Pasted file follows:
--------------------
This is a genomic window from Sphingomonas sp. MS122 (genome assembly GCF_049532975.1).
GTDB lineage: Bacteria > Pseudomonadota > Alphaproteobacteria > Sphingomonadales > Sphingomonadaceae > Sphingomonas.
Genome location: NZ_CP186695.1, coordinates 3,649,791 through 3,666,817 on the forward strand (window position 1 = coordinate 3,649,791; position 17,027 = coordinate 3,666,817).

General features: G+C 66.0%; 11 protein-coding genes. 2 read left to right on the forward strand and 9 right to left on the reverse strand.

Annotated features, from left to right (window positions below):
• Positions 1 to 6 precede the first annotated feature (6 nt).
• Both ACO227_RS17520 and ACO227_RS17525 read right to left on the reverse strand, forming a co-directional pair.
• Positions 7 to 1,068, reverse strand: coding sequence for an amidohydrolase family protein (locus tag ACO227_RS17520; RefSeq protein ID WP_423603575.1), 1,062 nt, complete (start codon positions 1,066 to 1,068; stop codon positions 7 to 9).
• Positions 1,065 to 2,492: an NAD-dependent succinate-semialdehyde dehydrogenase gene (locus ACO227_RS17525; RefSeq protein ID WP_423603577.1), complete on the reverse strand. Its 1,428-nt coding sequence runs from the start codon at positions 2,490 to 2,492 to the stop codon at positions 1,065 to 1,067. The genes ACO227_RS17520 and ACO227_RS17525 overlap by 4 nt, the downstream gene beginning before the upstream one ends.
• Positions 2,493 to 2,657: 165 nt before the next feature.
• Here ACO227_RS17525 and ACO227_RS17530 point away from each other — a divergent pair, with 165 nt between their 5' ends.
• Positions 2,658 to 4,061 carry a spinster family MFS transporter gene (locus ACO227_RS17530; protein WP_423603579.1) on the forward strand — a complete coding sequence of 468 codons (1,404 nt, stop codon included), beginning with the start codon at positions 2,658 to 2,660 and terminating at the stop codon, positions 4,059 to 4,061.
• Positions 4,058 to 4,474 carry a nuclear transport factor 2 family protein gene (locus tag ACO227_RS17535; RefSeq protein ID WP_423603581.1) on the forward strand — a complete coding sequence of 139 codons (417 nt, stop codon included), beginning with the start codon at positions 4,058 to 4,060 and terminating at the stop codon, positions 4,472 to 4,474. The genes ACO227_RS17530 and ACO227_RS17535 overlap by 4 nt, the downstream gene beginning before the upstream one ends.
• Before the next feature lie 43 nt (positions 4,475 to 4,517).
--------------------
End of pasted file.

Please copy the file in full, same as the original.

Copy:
This is a genomic window from Sphingomonas sp. MS122 (genome assembly GCF_049532975.1).
GTDB lineage: Bacteria > Pseudomonadota > Alphaproteobacteria > Sphingomonadales > Sphingomonadaceae > Sphingomonas.
Genome location: NZ_CP186695.1, coordinates 3,649,791 through 3,666,817 on the forward strand (window position 1 = coordinate 3,649,791; position 17,027 = coordinate 3,666,817).

General features: G+C 66.0%; 11 protein-coding genes. 2 read left to right on the forward strand and 9 right to left on the reverse strand.

Annotated features, from left to right (window positions below):
• Positions 1 to 6 precede the first annotated feature (6 nt).
• Both ACO227_RS17520 and ACO227_RS17525 read right to left on the reverse strand, forming a co-directional pair.
• Positions 7 to 1,068, reverse strand: coding sequence for an amidohydrolase family protein (locus tag ACO227_RS17520; RefSeq protein ID WP_423603575.1), 1,062 nt, complete (start codon positions 1,066 to 1,068; stop codon positions 7 to 9).
• Positions 1,065 to 2,492: an NAD-dependent succinate-semialdehyde dehydrogenase gene (locus ACO227_RS17525; RefSeq protein ID WP_423603577.1), complete on the reverse strand. Its 1,428-nt coding sequence runs from the start codon at positions 2,490 to 2,492 to the stop codon at positions 1,065 to 1,067. The genes ACO227_RS17520 and ACO227_RS17525 overlap by 4 nt, the downstream gene beginning before the upstream one ends.
• Positions 2,493 to 2,657: 165 nt before the next feature.
• Here ACO227_RS17525 and ACO227_RS17530 point away from each other — a divergent pair, with 165 nt between their 5' ends.
• Positions 2,658 to 4,061 carry a spinster family MFS transporter gene (locus ACO227_RS17530; protein WP_423603579.1) on the forward strand — a complete coding sequence of 468 codons (1,404 nt, stop codon included), beginning with the start codon at positions 2,658 to 2,660 and terminating at the stop codon, positions 4,059 to 4,061.
• Positions 4,058 to 4,474 carry a nuclear transport factor 2 family protein gene (locus tag ACO227_RS17535; RefSeq protein ID WP_423603581.1) on the forward strand — a complete coding sequence of 139 codons (417 nt, stop codon included), beginning with the start codon at positions 4,058 to 4,060 and terminating at the stop codon, positions 4,472 to 4,474. The genes ACO227_RS17530 and ACO227_RS17535 overlap by 4 nt, the downstream gene beginning before the upstream one ends.
• Before the next feature lie 43 nt (positions 4,475 to 4,517).